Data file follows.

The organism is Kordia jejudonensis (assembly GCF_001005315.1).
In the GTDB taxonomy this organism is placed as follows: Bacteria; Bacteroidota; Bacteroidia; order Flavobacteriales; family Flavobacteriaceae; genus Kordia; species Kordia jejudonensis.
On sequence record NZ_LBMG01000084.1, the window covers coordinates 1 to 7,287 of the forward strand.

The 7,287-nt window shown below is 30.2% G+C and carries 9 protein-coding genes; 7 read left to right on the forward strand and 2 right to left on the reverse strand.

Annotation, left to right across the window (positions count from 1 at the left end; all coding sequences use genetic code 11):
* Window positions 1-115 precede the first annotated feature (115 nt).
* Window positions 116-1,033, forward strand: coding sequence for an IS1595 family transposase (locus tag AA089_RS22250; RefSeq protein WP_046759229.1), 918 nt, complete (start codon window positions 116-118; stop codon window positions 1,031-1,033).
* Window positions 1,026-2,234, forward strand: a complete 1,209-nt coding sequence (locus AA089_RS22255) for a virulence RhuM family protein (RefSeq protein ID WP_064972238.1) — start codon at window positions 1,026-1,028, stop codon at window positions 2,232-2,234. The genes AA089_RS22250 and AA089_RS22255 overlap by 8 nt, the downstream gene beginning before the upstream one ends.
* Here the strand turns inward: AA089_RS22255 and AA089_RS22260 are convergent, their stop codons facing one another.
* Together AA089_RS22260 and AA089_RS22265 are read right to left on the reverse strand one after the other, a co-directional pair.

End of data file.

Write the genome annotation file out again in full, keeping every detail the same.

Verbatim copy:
The organism is Kordia jejudonensis (assembly GCF_001005315.1).
In the GTDB taxonomy this organism is placed as follows: Bacteria; Bacteroidota; Bacteroidia; order Flavobacteriales; family Flavobacteriaceae; genus Kordia; species Kordia jejudonensis.
On sequence record NZ_LBMG01000084.1, the window covers coordinates 1 to 7,287 of the forward strand.

The 7,287-nt window shown below is 30.2% G+C and carries 9 protein-coding genes; 7 read left to right on the forward strand and 2 right to left on the reverse strand.

Annotation, left to right across the window (positions count from 1 at the left end; all coding sequences use genetic code 11):
* Window positions 1-115 precede the first annotated feature (115 nt).
* Window positions 116-1,033, forward strand: coding sequence for an IS1595 family transposase (locus tag AA089_RS22250; RefSeq protein WP_046759229.1), 918 nt, complete (start codon window positions 116-118; stop codon window positions 1,031-1,033).
* Window positions 1,026-2,234, forward strand: a complete 1,209-nt coding sequence (locus AA089_RS22255) for a virulence RhuM family protein (RefSeq protein ID WP_064972238.1) — start codon at window positions 1,026-1,028, stop codon at window positions 2,232-2,234. The genes AA089_RS22250 and AA089_RS22255 overlap by 8 nt, the downstream gene beginning before the upstream one ends.
* Here the strand turns inward: AA089_RS22255 and AA089_RS22260 are convergent, their stop codons facing one another.
* Together AA089_RS22260 and AA089_RS22265 are read right to left on the reverse strand one after the other, a co-directional pair.